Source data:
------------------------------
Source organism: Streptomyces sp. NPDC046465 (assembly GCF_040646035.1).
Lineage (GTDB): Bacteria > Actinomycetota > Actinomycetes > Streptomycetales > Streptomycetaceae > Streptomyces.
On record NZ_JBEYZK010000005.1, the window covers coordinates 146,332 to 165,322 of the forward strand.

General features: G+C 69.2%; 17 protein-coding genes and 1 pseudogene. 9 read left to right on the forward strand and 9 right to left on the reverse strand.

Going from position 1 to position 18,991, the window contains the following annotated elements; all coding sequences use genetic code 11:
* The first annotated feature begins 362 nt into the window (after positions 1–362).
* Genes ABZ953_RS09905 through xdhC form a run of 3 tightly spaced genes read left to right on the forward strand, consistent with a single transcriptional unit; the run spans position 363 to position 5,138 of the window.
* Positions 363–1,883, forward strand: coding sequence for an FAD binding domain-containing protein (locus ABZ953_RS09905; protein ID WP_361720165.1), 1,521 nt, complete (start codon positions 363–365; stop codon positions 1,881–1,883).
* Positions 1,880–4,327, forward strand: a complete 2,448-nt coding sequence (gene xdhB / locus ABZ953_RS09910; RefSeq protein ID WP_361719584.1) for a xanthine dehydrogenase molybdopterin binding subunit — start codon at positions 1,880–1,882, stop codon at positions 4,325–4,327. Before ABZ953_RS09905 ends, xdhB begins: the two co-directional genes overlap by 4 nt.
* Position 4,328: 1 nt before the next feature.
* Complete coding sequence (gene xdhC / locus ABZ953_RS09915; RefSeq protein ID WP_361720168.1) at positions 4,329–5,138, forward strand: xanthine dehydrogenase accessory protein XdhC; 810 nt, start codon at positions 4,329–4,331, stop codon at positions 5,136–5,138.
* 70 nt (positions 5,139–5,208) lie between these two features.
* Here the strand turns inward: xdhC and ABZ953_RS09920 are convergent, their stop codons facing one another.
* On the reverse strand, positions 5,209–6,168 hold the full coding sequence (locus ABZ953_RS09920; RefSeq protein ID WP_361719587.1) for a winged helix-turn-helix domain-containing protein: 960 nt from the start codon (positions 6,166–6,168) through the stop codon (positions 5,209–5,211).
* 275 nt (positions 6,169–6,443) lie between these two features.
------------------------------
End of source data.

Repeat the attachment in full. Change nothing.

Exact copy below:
Source organism: Streptomyces sp. NPDC046465 (assembly GCF_040646035.1).
Lineage (GTDB): Bacteria > Actinomycetota > Actinomycetes > Streptomycetales > Streptomycetaceae > Streptomyces.
On record NZ_JBEYZK010000005.1, the window covers coordinates 146,332 to 165,322 of the forward strand.

General features: G+C 69.2%; 17 protein-coding genes and 1 pseudogene. 9 read left to right on the forward strand and 9 right to left on the reverse strand.

Going from position 1 to position 18,991, the window contains the following annotated elements; all coding sequences use genetic code 11:
* The first annotated feature begins 362 nt into the window (after positions 1–362).
* Genes ABZ953_RS09905 through xdhC form a run of 3 tightly spaced genes read left to right on the forward strand, consistent with a single transcriptional unit; the run spans position 363 to position 5,138 of the window.
* Positions 363–1,883, forward strand: coding sequence for an FAD binding domain-containing protein (locus ABZ953_RS09905; protein ID WP_361720165.1), 1,521 nt, complete (start codon positions 363–365; stop codon positions 1,881–1,883).
* Positions 1,880–4,327, forward strand: a complete 2,448-nt coding sequence (gene xdhB / locus ABZ953_RS09910; RefSeq protein ID WP_361719584.1) for a xanthine dehydrogenase molybdopterin binding subunit — start codon at positions 1,880–1,882, stop codon at positions 4,325–4,327. Before ABZ953_RS09905 ends, xdhB begins: the two co-directional genes overlap by 4 nt.
* Position 4,328: 1 nt before the next feature.
* Complete coding sequence (gene xdhC / locus ABZ953_RS09915; RefSeq protein ID WP_361720168.1) at positions 4,329–5,138, forward strand: xanthine dehydrogenase accessory protein XdhC; 810 nt, start codon at positions 4,329–4,331, stop codon at positions 5,136–5,138.
* 70 nt (positions 5,139–5,208) lie between these two features.
* Here the strand turns inward: xdhC and ABZ953_RS09920 are convergent, their stop codons facing one another.
* On the reverse strand, positions 5,209–6,168 hold the full coding sequence (locus ABZ953_RS09920; RefSeq protein ID WP_361719587.1) for a winged helix-turn-helix domain-containing protein: 960 nt from the start codon (positions 6,166–6,168) through the stop codon (positions 5,209–5,211).
* 275 nt (positions 6,169–6,443) lie between these two features.